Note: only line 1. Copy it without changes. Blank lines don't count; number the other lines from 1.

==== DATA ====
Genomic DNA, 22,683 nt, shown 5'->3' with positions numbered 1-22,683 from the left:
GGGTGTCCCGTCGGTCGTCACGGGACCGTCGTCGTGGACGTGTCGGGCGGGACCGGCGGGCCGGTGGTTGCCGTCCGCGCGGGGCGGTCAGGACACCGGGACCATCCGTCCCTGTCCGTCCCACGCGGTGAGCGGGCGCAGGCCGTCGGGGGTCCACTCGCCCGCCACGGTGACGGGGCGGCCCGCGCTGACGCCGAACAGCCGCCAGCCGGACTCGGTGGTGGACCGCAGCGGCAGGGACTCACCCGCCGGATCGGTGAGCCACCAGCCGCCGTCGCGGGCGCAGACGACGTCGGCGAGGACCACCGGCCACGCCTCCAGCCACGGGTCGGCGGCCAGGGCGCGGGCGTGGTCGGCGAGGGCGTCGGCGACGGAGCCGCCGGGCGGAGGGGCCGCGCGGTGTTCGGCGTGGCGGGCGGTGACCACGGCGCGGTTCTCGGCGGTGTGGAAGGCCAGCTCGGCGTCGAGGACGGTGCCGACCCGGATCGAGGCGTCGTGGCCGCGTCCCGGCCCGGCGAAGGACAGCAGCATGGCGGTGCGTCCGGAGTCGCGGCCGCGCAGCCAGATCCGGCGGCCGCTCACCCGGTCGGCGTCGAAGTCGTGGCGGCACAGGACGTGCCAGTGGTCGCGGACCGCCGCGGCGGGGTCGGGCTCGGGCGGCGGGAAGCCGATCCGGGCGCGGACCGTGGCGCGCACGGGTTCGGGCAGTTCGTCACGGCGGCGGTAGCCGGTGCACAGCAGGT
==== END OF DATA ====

Genomic DNA, 22,683 nt, shown 5'->3' with positions numbered 1-22,683 from the left: